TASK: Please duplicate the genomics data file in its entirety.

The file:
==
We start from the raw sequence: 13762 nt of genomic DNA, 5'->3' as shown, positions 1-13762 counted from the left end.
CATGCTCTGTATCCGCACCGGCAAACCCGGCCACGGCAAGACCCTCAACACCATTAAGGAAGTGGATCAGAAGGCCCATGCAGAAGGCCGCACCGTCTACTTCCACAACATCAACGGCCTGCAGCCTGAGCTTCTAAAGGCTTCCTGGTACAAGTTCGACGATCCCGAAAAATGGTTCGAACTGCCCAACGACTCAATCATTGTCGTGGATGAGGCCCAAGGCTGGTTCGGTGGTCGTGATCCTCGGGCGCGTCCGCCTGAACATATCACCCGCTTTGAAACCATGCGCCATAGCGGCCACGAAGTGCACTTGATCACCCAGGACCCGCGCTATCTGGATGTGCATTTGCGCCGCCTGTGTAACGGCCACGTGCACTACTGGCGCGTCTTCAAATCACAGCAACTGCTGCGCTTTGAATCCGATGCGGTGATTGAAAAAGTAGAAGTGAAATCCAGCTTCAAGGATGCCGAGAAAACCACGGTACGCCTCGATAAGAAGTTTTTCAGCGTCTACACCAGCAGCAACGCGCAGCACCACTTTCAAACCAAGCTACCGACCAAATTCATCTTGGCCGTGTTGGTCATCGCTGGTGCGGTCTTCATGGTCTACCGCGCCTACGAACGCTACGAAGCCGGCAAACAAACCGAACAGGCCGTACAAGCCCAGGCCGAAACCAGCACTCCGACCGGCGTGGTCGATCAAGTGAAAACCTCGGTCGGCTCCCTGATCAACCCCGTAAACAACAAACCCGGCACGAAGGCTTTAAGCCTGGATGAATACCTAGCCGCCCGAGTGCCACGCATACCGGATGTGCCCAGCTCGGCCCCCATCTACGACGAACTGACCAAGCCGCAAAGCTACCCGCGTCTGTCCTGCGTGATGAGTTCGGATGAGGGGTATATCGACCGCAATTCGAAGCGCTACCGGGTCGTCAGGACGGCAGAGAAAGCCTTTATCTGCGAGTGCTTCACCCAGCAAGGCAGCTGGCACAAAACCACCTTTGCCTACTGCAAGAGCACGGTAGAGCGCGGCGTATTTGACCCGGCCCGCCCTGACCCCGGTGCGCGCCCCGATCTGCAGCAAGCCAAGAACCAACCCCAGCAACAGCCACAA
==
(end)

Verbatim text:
We start from the raw sequence: 13762 nt of genomic DNA, 5'->3' as shown, positions 1-13762 counted from the left end.
CATGCTCTGTATCCGCACCGGCAAACCCGGCCACGGCAAGACCCTCAACACCATTAAGGAAGTGGATCAGAAGGCCCATGCAGAAGGCCGCACCGTCTACTTCCACAACATCAACGGCCTGCAGCCTGAGCTTCTAAAGGCTTCCTGGTACAAGTTCGACGATCCCGAAAAATGGTTCGAACTGCCCAACGACTCAATCATTGTCGTGGATGAGGCCCAAGGCTGGTTCGGTGGTCGTGATCCTCGGGCGCGTCCGCCTGAACATATCACCCGCTTTGAAACCATGCGCCATAGCGGCCACGAAGTGCACTTGATCACCCAGGACCCGCGCTATCTGGATGTGCATTTGCGCCGCCTGTGTAACGGCCACGTGCACTACTGGCGCGTCTTCAAATCACAGCAACTGCTGCGCTTTGAATCCGATGCGGTGATTGAAAAAGTAGAAGTGAAATCCAGCTTCAAGGATGCCGAGAAAACCACGGTACGCCTCGATAAGAAGTTTTTCAGCGTCTACACCAGCAGCAACGCGCAGCACCACTTTCAAACCAAGCTACCGACCAAATTCATCTTGGCCGTGTTGGTCATCGCTGGTGCGGTCTTCATGGTCTACCGCGCCTACGAACGCTACGAAGCCGGCAAACAAACCGAACAGGCCGTACAAGCCCAGGCCGAAACCAGCACTCCGACCGGCGTGGTCGATCAAGTGAAAACCTCGGTCGGCTCCCTGATCAACCCCGTAAACAACAAACCCGGCACGAAGGCTTTAAGCCTGGATGAATACCTAGCCGCCCGAGTGCCACGCATACCGGATGTGCCCAGCTCGGCCCCCATCTACGACGAACTGACCAAGCCGCAAAGCTACCCGCGTCTGTCCTGCGTGATGAGTTCGGATGAGGGGTATATCGACCGCAATTCGAAGCGCTACCGGGTCGTCAGGACGGCAGAGAAAGCCTTTATCTGCGAGTGCTTCACCCAGCAAGGCAGCTGGCACAAAACCACCTTTGCCTACTGCAAGAGCACGGTAGAGCGCGGCGTATTTGACCCGGCCCGCCCTGACCCCGGTGCGCGCCCCGATCTGCAGCAAGCCAAGAACCAACCCCAGCAACAGCCACAA